Monday, May 3, 2010

Continuing Medical Education

Doctors, to keep our certifications, are required to do 20-30 hours of continuing education per year. Some docs go to conferences. Some do them online. Others do them in writing.

The format is the same. There's always an article, followed by a quiz you have to pass (to prove you really read it), then an evaluation form with some pointless questions (Did you like this CME? How will you change your practice because of it? Was it free of commercial bias? What other topics would you like to see CME on? Are you bored shitless yet?).

Anyway, yesterday I was doing a CME on new MRI techniques in Multiple Sclerosis. While filling out the evaluation form I came across this question.

(click to enlarge)





It is entirely unrelated to the CME topic. I can only assume it was put in there to see if I was still paying attention (yes, I was. And I do wash my hands at least twice a week).

12 comments:

The Mother said...

Do you ever get the feeling that our blogs are somehow cosmically connected?

Not that I believe in cosmic connections, BTW.

Old MD Girl said...

I suggest you respond "Never" to both questions just to see what happens.

Cthulhu Sashimi said...

That's what Ed's tank is there for, right?

The Good Cook said...

Me Too! (wash my hands at least once a week) Less if I'm just cooking for family...

OKAY - this is a joke. Just in case any of my food patrons read your blog.

WarmSocks said...

Maybe some docs need the reminder. Much as I like my PCP, I have never seen him wash his hands.

Jacqueline said...

I'm also curious as to what would happen if you answered "never" to both questions.

Anonymous said...

It is better than being told by an insurance company 's (maybe the biggest company) employee :"doctors are a dime a dozen", when i called to enquire as to why they sent payment to patient instead of doctor.

Daniel said...

Too all you arrogant docs, just because you made it through med school doesn't mean you can't be reminded of the little things...surveys show it's the "little things" that patients appreciate more than your pomposity.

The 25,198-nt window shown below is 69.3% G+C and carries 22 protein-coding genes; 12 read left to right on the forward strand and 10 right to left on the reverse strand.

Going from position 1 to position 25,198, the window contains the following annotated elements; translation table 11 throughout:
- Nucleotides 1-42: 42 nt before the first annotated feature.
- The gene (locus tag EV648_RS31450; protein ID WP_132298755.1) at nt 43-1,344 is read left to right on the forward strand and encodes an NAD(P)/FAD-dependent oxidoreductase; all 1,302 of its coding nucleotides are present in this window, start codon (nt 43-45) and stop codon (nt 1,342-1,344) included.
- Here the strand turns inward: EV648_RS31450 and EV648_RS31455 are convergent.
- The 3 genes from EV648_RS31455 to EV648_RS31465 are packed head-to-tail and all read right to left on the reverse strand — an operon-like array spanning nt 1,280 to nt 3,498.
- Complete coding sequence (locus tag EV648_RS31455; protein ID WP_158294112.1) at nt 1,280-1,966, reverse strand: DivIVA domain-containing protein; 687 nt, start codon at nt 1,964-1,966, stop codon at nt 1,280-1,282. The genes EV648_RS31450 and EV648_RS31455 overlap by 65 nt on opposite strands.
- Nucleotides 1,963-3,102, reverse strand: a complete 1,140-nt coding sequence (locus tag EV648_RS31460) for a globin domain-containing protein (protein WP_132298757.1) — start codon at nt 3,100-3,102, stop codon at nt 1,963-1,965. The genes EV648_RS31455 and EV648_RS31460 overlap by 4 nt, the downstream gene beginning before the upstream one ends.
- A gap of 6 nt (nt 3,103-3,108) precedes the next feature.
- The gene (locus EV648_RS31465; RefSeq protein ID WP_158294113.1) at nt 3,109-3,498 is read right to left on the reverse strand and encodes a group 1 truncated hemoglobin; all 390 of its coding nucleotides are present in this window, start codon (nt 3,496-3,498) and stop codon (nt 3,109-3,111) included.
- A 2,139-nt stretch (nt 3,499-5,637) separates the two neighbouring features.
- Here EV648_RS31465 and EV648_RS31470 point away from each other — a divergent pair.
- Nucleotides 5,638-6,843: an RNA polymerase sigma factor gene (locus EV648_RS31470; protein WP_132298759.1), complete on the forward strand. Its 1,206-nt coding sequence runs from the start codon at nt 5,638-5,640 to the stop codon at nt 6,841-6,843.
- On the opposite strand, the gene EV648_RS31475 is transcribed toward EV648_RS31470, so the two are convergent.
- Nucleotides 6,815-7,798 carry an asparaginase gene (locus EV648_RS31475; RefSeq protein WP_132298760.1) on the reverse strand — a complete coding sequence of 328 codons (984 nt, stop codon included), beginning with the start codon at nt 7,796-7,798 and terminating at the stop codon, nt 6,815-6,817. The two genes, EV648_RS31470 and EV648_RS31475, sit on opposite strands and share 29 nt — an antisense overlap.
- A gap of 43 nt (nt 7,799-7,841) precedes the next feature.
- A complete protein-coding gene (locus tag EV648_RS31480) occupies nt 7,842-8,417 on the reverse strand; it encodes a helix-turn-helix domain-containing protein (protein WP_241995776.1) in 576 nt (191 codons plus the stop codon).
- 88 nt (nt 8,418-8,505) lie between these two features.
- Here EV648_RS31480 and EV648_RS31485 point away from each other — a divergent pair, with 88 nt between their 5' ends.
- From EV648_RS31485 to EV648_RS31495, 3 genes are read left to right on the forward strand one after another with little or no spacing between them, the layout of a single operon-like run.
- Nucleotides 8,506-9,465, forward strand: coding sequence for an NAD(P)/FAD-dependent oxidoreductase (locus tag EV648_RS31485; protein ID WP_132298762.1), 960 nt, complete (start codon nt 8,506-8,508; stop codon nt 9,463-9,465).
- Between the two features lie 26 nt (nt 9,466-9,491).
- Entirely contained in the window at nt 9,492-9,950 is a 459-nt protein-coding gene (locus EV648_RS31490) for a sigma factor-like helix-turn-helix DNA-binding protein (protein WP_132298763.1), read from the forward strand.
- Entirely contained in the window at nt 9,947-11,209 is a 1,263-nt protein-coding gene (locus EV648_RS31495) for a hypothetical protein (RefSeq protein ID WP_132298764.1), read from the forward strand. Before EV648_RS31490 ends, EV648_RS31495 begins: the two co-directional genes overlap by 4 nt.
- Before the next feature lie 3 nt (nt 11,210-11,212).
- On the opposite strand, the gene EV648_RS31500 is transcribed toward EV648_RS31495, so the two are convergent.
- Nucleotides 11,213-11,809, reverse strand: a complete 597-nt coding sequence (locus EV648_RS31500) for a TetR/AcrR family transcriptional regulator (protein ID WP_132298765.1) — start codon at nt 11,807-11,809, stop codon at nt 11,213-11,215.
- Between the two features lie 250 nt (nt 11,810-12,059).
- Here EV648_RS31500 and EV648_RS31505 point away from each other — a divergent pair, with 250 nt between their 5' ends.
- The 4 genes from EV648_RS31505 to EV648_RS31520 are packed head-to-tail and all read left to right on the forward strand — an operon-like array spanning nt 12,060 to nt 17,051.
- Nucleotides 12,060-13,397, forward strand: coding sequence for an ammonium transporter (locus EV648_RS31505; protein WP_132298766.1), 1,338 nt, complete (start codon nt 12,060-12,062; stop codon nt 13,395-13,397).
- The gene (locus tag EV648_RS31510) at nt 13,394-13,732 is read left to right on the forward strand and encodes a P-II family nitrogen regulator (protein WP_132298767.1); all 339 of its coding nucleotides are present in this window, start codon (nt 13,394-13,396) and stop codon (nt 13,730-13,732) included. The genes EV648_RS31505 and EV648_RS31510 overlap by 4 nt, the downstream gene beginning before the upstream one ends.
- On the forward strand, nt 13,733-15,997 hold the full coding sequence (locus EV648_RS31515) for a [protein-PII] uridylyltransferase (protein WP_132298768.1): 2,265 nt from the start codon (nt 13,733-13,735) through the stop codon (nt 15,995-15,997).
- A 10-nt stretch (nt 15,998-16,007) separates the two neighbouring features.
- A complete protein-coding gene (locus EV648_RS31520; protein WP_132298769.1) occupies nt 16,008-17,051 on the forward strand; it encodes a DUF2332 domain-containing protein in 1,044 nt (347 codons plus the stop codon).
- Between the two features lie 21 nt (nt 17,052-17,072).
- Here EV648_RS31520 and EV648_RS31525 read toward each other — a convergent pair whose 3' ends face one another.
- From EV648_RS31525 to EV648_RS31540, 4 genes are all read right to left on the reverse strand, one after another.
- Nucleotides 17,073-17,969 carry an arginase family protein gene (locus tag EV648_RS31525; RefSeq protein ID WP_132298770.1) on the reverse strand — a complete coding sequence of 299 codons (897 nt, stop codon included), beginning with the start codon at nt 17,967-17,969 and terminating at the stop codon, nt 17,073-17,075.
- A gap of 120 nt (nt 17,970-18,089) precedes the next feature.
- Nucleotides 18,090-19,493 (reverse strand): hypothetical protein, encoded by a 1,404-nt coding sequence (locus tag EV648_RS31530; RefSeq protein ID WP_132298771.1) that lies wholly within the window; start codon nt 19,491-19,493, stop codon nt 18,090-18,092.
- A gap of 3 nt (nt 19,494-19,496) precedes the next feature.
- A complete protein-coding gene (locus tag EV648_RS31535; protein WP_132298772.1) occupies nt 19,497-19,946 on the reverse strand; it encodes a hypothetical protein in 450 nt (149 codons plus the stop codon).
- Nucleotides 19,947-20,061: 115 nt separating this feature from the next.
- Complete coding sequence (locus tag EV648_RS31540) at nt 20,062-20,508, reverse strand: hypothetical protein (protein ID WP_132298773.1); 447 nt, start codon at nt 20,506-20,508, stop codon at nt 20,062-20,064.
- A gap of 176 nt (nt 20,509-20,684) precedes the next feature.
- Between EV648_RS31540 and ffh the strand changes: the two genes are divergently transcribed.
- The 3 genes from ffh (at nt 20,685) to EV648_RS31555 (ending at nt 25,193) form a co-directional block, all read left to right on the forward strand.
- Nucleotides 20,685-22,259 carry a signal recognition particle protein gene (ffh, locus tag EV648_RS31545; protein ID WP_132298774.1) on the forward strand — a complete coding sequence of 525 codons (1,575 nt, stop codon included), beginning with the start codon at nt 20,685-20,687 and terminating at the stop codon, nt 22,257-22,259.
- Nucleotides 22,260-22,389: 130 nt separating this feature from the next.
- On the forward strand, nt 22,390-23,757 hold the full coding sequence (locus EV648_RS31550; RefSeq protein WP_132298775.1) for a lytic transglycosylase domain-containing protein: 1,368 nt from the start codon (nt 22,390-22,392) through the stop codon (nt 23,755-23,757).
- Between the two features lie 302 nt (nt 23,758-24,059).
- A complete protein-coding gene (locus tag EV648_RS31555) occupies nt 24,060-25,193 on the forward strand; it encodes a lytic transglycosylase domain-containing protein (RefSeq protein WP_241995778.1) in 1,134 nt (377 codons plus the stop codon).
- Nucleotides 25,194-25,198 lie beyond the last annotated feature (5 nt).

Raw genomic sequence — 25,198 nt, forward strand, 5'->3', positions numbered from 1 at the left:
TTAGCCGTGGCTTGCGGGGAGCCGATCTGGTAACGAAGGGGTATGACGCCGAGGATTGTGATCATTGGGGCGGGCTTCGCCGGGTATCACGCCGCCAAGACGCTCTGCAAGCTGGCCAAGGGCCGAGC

Someone said...

What a rude comment from Daniel. Ugh.

The "little things" I appreciate from my doctors have to do with their determination to grind through endless, mind-numbing hours of study in order to be prepared to save my life if and when I ever need it. I realize this isn't a popular point of view in the age of the common man, but when you're in a field where lives are at stake, pomposity (arrogance, pride, knowing what you're talking about and KNOWING that you know what you're talking about) isn't a sin. Ignorance is.

Emma said...

"Is there anybody out there?"

Sounds like a cry for help to me, CME-itis or somesuch, on the part of the CME author.

But, I used to have to fight to get 90-year olds off their Plavix-ASA for post-stroke only prophy, and the rationale was always, "show me the data," so maybe lots of geriatricians come from Missouri?

Glad to hear you're keeping up!

Sarah G said...

Hmm. I've been entering the data from CME eval forms since 1995, and we never asked about washing hands... so THAT'S why nosocomial infections keep going up! We could be preventing this!

Anonymous said...

You laugh. My opthmalogist never washes his hands between patients. I got pinkeye from his office.

 
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